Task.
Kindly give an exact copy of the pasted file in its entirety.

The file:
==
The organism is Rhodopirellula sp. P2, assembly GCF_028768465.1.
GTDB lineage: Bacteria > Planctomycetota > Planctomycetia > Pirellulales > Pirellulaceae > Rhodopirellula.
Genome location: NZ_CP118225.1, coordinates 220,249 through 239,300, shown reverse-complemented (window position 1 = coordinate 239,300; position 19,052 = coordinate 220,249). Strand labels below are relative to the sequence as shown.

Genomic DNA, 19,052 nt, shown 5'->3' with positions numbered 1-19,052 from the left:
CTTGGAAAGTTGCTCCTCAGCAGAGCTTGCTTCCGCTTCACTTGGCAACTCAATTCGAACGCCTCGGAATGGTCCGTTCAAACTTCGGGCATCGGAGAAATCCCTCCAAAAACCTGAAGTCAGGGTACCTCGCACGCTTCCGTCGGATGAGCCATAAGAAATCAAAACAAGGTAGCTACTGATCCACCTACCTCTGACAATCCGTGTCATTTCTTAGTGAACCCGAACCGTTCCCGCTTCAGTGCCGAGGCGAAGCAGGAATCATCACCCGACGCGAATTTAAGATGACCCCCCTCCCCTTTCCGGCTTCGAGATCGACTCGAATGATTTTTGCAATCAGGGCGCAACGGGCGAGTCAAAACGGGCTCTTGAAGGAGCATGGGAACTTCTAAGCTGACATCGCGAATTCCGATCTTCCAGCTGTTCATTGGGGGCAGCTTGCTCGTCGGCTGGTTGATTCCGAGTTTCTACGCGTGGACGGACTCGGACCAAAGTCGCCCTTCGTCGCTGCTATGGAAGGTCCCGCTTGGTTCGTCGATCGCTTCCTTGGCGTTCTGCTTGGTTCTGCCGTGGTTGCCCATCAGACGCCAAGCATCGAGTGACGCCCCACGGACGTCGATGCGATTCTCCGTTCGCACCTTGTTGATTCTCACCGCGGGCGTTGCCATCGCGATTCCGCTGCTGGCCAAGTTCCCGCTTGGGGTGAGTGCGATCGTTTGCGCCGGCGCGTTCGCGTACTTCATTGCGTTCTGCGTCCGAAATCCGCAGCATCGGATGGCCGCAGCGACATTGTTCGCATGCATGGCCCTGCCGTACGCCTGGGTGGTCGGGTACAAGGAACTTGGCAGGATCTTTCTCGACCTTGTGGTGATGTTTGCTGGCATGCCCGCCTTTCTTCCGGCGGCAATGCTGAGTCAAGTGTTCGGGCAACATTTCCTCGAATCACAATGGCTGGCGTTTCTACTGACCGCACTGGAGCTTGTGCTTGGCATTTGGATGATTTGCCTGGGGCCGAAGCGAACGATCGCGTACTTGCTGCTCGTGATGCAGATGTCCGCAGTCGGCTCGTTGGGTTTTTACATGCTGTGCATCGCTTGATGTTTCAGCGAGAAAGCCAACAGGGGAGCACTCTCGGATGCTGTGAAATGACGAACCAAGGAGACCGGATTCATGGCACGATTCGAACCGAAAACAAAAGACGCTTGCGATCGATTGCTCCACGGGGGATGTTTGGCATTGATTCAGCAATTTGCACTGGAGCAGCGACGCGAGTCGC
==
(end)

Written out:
The organism is Rhodopirellula sp. P2, assembly GCF_028768465.1.
GTDB lineage: Bacteria > Planctomycetota > Planctomycetia > Pirellulales > Pirellulaceae > Rhodopirellula.
Genome location: NZ_CP118225.1, coordinates 220,249 through 239,300, shown reverse-complemented (window position 1 = coordinate 239,300; position 19,052 = coordinate 220,249). Strand labels below are relative to the sequence as shown.

Genomic DNA, 19,052 nt, shown 5'->3' with positions numbered 1-19,052 from the left:
CTTGGAAAGTTGCTCCTCAGCAGAGCTTGCTTCCGCTTCACTTGGCAACTCAATTCGAACGCCTCGGAATGGTCCGTTCAAACTTCGGGCATCGGAGAAATCCCTCCAAAAACCTGAAGTCAGGGTACCTCGCACGCTTCCGTCGGATGAGCCATAAGAAATCAAAACAAGGTAGCTACTGATCCACCTACCTCTGACAATCCGTGTCATTTCTTAGTGAACCCGAACCGTTCCCGCTTCAGTGCCGAGGCGAAGCAGGAATCATCACCCGACGCGAATTTAAGATGACCCCCCTCCCCTTTCCGGCTTCGAGATCGACTCGAATGATTTTTGCAATCAGGGCGCAACGGGCGAGTCAAAACGGGCTCTTGAAGGAGCATGGGAACTTCTAAGCTGACATCGCGAATTCCGATCTTCCAGCTGTTCATTGGGGGCAGCTTGCTCGTCGGCTGGTTGATTCCGAGTTTCTACGCGTGGACGGACTCGGACCAAAGTCGCCCTTCGTCGCTGCTATGGAAGGTCCCGCTTGGTTCGTCGATCGCTTCCTTGGCGTTCTGCTTGGTTCTGCCGTGGTTGCCCATCAGACGCCAAGCATCGAGTGACGCCCCACGGACGTCGATGCGATTCTCCGTTCGCACCTTGTTGATTCTCACCGCGGGCGTTGCCATCGCGATTCCGCTGCTGGCCAAGTTCCCGCTTGGGGTGAGTGCGATCGTTTGCGCCGGCGCGTTCGCGTACTTCATTGCGTTCTGCGTCCGAAATCCGCAGCATCGGATGGCCGCAGCGACATTGTTCGCATGCATGGCCCTGCCGTACGCCTGGGTGGTCGGGTACAAGGAACTTGGCAGGATCTTTCTCGACCTTGTGGTGATGTTTGCTGGCATGCCCGCCTTTCTTCCGGCGGCAATGCTGAGTCAAGTGTTCGGGCAACATTTCCTCGAATCACAATGGCTGGCGTTTCTACTGACCGCACTGGAGCTTGTGCTTGGCATTTGGATGATTTGCCTGGGGCCGAAGCGAACGATCGCGTACTTGCTGCTCGTGATGCAGATGTCCGCAGTCGGCTCGTTGGGTTTTTACATGCTGTGCATCGCTTGATGTTTCAGCGAGAAAGCCAACAGGGGAGCACTCTCGGATGCTGTGAAATGACGAACCAAGGAGACCGGATTCATGGCACGATTCGAACCGAAAACAAAAGACGCTTGCGATCGATTGCTCCACGGGGGATGTTTGGCATTGATTCAGCAATTTGCACTGGAGCAGCGACGCGAGTCGC